RIM answers iPhone frenzy with BlackBerry Bold

Research in Motion launches its most consumer-friendly BlackBerry yet with HSPA capabilities. Why the enterprise doesn’t rule the smart phone market anymore?

The Boldest BlackBerry yet made its North American debut last week, with Rogers Wireless and Research in Motion launching RIM’s first HSPA-capable handset at Rogers’s Canadian headquarters.

“It feels a bit like déjà vu,” said John Boynton, senior vice-president and chief marketing officer with Rogers Wireless, comparing the launch of the BlackBerry Bold to that of recent “iconic” handhelds, Apple’s iPhone 3G and the Nokia N-series.

“We’ve really packed everything into this,” said Patrick Spence, RIM’s vice-president. The Bold features three-band (802.11a, b and g) Wi-Fi support, built-in GPS for location-based applications, a full QWERTY keyboard, full HTML browsing and a media player that’s compatible with Rogers MusicStore and can also synch with Apple’s iTunes.

“The screen is really at the forefront of the experience,” Spence said of the 480-by-320-pixel half-VGA display, which supports 65,000 colours.

But the most significant feature is the high speed packet access (HSPA) capability, which boasts a theoretical capacity of 3.2 Mbps, though in practice it will be slower, according to Spence.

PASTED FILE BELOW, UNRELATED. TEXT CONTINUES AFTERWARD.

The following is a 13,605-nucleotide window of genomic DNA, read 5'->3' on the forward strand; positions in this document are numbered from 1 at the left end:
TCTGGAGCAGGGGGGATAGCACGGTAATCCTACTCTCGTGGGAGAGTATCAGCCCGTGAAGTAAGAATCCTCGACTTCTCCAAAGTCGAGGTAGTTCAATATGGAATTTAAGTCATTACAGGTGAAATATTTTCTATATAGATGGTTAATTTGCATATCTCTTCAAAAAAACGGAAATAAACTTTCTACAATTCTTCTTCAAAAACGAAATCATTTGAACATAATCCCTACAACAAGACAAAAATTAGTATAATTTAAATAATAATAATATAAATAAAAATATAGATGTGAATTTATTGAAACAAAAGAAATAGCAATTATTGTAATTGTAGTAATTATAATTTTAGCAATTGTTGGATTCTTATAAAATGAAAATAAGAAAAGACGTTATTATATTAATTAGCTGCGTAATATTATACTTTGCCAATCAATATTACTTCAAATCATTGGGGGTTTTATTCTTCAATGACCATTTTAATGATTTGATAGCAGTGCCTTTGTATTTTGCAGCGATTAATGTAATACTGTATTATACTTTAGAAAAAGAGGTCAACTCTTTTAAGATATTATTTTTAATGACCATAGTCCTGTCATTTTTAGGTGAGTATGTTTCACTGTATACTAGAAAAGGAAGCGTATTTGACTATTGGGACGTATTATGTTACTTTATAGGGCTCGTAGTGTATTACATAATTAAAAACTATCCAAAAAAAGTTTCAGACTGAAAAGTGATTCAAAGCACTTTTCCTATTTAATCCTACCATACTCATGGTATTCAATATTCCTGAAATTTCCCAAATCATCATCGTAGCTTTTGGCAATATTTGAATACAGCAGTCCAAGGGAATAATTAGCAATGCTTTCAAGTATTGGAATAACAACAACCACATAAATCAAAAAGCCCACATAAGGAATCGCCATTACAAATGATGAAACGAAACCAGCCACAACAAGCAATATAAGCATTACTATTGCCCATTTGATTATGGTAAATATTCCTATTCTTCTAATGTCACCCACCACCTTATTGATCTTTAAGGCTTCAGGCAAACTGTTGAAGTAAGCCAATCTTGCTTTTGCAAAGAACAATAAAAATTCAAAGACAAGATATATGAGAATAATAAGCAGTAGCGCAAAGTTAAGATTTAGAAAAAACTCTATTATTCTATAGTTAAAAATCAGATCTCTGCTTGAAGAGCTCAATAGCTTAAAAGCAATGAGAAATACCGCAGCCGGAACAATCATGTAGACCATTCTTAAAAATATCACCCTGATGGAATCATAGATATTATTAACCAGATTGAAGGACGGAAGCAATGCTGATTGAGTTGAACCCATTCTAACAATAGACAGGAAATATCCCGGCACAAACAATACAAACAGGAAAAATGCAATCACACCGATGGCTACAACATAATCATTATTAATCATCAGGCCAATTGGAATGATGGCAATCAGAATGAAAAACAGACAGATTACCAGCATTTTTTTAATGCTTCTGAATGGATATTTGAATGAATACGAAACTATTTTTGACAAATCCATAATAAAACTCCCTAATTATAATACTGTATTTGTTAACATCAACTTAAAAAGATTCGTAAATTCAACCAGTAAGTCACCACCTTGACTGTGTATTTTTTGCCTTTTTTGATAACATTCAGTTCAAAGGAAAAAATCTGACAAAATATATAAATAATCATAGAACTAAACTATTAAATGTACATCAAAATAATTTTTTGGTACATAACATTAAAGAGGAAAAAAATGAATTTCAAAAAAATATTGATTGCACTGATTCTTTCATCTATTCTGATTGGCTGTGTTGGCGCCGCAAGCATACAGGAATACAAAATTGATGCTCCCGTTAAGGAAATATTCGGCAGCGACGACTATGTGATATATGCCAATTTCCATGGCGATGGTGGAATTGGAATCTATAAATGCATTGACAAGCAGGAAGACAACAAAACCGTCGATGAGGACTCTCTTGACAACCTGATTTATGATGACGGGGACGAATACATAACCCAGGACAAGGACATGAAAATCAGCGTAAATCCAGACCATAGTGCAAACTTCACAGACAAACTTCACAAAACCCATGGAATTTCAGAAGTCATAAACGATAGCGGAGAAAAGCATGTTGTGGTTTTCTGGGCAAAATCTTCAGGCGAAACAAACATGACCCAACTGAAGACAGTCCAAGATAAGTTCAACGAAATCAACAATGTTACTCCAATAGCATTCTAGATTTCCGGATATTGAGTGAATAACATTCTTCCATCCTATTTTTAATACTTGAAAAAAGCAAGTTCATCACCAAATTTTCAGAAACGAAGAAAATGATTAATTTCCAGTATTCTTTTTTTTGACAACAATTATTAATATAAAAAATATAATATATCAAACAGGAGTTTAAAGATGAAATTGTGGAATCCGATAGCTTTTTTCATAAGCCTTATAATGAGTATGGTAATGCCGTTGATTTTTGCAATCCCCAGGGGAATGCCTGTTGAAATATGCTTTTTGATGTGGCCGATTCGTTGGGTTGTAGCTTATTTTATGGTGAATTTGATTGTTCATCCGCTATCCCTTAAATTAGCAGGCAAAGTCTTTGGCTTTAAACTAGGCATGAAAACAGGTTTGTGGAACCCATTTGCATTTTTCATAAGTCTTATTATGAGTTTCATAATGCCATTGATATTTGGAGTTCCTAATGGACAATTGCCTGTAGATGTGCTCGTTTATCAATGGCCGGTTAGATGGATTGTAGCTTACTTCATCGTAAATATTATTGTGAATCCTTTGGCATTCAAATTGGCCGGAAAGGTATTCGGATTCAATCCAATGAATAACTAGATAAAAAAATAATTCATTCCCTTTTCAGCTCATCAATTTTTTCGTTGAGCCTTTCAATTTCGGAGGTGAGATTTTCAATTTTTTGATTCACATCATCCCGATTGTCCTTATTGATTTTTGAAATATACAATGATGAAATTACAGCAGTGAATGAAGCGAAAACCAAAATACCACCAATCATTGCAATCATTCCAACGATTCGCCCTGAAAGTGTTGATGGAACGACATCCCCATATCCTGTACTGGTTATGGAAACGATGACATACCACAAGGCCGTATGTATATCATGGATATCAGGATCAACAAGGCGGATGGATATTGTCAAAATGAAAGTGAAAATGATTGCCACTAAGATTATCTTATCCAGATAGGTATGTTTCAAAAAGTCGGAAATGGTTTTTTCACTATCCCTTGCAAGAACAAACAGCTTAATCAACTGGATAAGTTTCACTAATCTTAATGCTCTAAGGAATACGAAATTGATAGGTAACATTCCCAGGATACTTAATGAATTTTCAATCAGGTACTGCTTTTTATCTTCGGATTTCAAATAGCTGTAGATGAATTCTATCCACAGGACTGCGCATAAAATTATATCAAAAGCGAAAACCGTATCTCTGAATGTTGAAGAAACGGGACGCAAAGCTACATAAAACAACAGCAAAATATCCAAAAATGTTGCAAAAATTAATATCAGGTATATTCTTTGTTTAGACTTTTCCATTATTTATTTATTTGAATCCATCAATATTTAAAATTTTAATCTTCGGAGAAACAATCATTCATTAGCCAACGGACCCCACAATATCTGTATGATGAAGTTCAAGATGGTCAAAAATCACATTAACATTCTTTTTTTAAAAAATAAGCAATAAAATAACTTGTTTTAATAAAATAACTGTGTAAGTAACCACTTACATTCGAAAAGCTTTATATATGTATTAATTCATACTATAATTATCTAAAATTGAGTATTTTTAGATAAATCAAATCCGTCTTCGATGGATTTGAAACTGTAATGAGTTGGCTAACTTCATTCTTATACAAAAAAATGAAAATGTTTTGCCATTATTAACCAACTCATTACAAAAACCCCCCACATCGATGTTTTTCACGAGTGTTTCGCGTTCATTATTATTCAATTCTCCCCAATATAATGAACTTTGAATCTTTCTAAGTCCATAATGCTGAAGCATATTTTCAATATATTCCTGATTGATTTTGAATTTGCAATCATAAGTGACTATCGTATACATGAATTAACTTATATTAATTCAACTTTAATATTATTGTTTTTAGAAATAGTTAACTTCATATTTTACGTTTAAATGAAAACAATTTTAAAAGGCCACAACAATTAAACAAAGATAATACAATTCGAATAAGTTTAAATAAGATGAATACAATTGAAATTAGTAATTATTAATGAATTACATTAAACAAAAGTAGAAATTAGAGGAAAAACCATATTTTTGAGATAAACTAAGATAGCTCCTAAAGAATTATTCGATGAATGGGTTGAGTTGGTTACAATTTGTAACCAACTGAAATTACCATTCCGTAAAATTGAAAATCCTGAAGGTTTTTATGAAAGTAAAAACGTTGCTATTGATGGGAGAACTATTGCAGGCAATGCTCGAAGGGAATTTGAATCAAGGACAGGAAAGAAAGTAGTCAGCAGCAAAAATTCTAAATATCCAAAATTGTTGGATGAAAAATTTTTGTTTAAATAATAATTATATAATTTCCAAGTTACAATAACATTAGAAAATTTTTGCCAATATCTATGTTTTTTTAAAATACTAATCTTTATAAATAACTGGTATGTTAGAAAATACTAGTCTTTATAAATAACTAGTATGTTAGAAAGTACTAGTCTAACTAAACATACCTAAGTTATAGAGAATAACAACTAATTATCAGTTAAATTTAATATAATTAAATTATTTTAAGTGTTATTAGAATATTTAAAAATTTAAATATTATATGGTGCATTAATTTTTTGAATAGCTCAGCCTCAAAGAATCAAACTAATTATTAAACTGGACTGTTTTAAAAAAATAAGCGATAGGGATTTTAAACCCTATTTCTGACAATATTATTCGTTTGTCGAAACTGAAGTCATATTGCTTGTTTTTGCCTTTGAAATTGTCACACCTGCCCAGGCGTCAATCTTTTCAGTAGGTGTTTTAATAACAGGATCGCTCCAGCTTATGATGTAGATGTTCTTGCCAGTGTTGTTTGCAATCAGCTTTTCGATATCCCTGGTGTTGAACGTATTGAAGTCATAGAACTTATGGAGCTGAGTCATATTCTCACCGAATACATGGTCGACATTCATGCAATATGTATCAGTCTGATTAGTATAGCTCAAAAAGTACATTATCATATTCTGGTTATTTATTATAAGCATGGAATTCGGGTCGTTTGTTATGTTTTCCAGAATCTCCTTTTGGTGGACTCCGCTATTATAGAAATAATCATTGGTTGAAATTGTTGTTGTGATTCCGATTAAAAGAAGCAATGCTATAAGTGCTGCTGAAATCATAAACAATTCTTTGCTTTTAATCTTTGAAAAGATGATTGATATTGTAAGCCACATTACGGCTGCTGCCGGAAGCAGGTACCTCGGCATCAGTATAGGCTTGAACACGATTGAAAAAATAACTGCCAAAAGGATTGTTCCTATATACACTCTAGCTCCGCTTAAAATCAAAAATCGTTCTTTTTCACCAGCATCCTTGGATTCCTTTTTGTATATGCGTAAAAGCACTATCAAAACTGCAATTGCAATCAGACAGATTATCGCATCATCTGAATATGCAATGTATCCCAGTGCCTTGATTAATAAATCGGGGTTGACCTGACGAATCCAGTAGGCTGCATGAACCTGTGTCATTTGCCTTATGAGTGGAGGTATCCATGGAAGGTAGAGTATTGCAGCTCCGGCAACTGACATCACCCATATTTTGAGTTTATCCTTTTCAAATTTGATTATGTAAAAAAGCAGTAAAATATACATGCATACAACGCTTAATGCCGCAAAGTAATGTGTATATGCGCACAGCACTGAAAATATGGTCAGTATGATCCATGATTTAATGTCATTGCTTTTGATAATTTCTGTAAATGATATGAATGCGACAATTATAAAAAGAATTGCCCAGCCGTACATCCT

“That really steps it up in terms of the browsing experience you can get, the streaming experience you can get,” Spence said.

RIM announced the Bold in May. It’s release has been hotly anticipated in a season that’s already featured Rogers’ launch of Apple’s iPhone 3G – and accompanying controversy over the rate plans on offer – and Bell Mobility’s release of the Samsung Instinct, touted by observers south of the border as an iPhone killer. The timing appears coincidental; Spence said the Bold has been in development for three years.

And if recent BlackBerry offerings have been packed with more consumer-oriented features – the Bold also boasts a 2.0-megapixel camera and stereo sound – Spence insisted RIM’s Pearls and Curves are seeing solid enterprise adoption, too.

The vision behind the Pearl – RIM’s first bluntly consumer-oriented offering, and the first not to feature a full QWERTY keyboard – was to draw new users to the BlackBerry community, Spence said. And while traditional BlackBerry users might scoff at the non-QWERTY SureType keyboard, equally there are Pearl users with no use for a QWERTY keyboard, Spence said.

Irv Witte, Rogers’ vice-president of business marketing, said for BlackBerry aficionados, the Bold’s appeal goes beyond the consumer functionality. Smart phones are about time savings and improved productivity; the full HTML browser and pre-installed DataViz Documents to Go, which allows editing of Microsoft Word, Excel and PowerPoint documents, mean the Bold packs “all the stuff you used to have to go back to the office for,” he said.

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